Since God himself is a covenant maker and covenant keeper, we are also supposed to be like that. Yet our government has been notoriously bad at keeping covenants with Native American tribes. Historically, when we have desired something that was on Native American land, we would break treaties, take what we desired, and relocate the people to new land and/or new promises.

I’m reminded of the words of the prophet in Hosea 10:4:

They speak mere words, With worthless oaths they make covenants; And judgment sprouts like poisonous weeds in the furrows of the field.

You don’t have to agree with the politics of the thing, but when it comes to honoring covenants and how we treat people, I believe Christians ought to be the first to stand with the Standing Rock Reservation. Here’s a page outlining 10 ways you can help support the Standing Rock Sioux.

It doesn’t matter who the people are – we are called to treat people well. The Bible says that we’re supposed to treat others as BETTER than we treat ourselves. Unless the covenant is an immoral or ungodly covenant, we are called to be covenant keepers just as God is a covenant keeper with us.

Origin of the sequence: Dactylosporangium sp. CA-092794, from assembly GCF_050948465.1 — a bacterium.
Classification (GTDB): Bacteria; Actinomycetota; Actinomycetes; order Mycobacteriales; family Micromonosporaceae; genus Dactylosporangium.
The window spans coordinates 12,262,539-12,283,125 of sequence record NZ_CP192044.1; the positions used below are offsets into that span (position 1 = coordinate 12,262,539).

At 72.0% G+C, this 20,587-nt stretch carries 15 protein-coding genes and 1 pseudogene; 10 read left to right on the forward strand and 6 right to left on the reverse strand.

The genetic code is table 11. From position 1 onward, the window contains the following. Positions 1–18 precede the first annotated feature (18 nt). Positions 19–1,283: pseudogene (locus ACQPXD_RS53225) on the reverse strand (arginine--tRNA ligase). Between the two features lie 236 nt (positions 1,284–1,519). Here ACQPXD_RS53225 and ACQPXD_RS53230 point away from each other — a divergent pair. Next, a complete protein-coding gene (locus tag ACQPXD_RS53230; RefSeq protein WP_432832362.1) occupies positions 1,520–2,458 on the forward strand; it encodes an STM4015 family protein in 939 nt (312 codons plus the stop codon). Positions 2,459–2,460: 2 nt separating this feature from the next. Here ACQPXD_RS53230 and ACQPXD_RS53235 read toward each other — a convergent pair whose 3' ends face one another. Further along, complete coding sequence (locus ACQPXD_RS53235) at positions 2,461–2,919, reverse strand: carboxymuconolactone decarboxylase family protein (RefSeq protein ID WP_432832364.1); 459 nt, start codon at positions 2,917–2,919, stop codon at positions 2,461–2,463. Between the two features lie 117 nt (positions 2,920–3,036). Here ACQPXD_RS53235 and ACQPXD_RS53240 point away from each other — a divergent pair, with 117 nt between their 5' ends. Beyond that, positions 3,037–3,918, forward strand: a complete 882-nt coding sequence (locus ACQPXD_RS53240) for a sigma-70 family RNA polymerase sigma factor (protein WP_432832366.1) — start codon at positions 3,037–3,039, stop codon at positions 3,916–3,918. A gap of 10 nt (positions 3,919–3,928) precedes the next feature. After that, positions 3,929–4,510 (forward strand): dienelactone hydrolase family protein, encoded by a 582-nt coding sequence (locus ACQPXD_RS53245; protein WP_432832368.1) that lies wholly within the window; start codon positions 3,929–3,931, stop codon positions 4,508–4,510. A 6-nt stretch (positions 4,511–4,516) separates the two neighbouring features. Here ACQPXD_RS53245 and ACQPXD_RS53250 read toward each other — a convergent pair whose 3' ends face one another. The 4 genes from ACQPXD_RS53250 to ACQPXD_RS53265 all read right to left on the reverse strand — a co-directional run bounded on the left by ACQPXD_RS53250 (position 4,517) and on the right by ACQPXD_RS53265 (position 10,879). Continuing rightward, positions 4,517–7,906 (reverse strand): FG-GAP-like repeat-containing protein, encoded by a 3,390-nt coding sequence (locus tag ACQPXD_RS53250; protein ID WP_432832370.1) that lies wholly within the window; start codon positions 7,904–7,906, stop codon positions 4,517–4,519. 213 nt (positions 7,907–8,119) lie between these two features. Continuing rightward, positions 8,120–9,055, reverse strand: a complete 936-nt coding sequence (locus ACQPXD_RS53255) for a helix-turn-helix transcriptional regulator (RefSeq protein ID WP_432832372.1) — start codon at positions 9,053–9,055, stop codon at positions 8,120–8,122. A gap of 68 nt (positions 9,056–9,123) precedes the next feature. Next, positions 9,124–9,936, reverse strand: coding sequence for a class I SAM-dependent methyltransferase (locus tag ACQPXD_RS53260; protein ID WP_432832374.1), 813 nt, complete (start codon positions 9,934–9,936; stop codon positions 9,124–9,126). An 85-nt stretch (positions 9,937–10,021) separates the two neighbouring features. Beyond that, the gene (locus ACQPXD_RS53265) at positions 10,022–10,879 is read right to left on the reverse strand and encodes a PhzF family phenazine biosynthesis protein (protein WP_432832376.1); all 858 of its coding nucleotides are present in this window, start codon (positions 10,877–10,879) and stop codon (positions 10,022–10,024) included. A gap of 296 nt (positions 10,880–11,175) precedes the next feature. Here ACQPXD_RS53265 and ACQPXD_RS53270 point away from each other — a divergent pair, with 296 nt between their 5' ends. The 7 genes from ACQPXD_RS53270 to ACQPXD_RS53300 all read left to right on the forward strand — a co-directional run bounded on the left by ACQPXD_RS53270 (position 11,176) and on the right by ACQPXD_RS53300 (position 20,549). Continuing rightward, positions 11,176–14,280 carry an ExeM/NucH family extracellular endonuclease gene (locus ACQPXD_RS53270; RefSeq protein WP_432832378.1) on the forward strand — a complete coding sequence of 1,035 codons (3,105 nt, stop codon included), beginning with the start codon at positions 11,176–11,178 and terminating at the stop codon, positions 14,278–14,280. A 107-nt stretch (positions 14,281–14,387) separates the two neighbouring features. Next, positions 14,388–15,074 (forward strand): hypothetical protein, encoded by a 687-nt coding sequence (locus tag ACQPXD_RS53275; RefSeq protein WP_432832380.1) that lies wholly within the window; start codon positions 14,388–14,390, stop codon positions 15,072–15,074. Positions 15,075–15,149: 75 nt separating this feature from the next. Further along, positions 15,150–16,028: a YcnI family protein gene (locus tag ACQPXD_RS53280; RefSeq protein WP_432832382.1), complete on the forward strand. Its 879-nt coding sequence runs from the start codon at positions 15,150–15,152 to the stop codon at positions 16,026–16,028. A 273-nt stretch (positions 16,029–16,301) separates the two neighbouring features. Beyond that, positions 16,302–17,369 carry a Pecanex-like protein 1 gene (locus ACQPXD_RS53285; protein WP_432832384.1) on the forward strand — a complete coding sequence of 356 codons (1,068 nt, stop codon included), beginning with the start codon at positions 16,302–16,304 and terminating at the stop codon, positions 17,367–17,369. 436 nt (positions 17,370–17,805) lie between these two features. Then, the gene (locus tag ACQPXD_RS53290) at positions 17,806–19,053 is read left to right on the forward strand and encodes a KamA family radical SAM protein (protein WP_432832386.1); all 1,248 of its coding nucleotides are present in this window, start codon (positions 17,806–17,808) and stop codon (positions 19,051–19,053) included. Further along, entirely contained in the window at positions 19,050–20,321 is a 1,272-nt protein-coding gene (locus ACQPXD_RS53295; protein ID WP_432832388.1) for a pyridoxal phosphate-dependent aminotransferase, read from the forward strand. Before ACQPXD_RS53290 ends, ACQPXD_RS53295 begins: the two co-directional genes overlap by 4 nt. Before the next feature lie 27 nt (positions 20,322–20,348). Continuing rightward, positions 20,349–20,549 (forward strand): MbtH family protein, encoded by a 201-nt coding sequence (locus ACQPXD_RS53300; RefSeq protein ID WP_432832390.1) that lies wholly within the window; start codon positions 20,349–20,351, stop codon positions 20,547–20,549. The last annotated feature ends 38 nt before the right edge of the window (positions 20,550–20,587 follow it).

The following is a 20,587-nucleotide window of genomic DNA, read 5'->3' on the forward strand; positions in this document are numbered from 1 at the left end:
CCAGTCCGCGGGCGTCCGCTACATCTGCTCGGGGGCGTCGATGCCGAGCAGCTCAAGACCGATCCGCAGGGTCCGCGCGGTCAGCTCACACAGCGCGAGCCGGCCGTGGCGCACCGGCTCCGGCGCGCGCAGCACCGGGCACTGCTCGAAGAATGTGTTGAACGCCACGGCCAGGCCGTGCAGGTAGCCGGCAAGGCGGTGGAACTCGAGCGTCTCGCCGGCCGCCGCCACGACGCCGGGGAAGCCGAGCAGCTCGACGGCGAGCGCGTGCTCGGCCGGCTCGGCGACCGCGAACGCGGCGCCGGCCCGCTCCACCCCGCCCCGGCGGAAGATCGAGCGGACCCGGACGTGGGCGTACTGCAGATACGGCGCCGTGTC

Forget Forgiveness – I Want Rapists to Suffer

courtroom-898931_1280I needed a couple days to cool off before I wrote on this topic. By now, everyone in America has heard of Brock Turner, the man who was convicted of sexually assaulting a woman last year. While the prosecution asked for a 6 year sentence, the judge thought that a long prison term would have “a severe impact” on the criminal and gave a sentence of 6 months, of which there is a possibility he may only serve 3.

When I heard that I nearly lost my mind.

3 months in jail for sexually assaulting a woman. What has this world come to? There are no words that can express the depth of loathing I have for the man who assaulted the woman and the judge who is refusing to bring justice against the vile perpetrator.

But Chris, what about Jesus’s words about forgiveness? Wouldn’t Jesus want us to forgive and move on?

NO!

The context of Jesus’s words is not even remotely close to dealing with one person raping another. Jesus said,

“Even if your brother wrongs you seven times a day and each time turns again and asks for forgiveness, forgive him.” (Luke 17:4)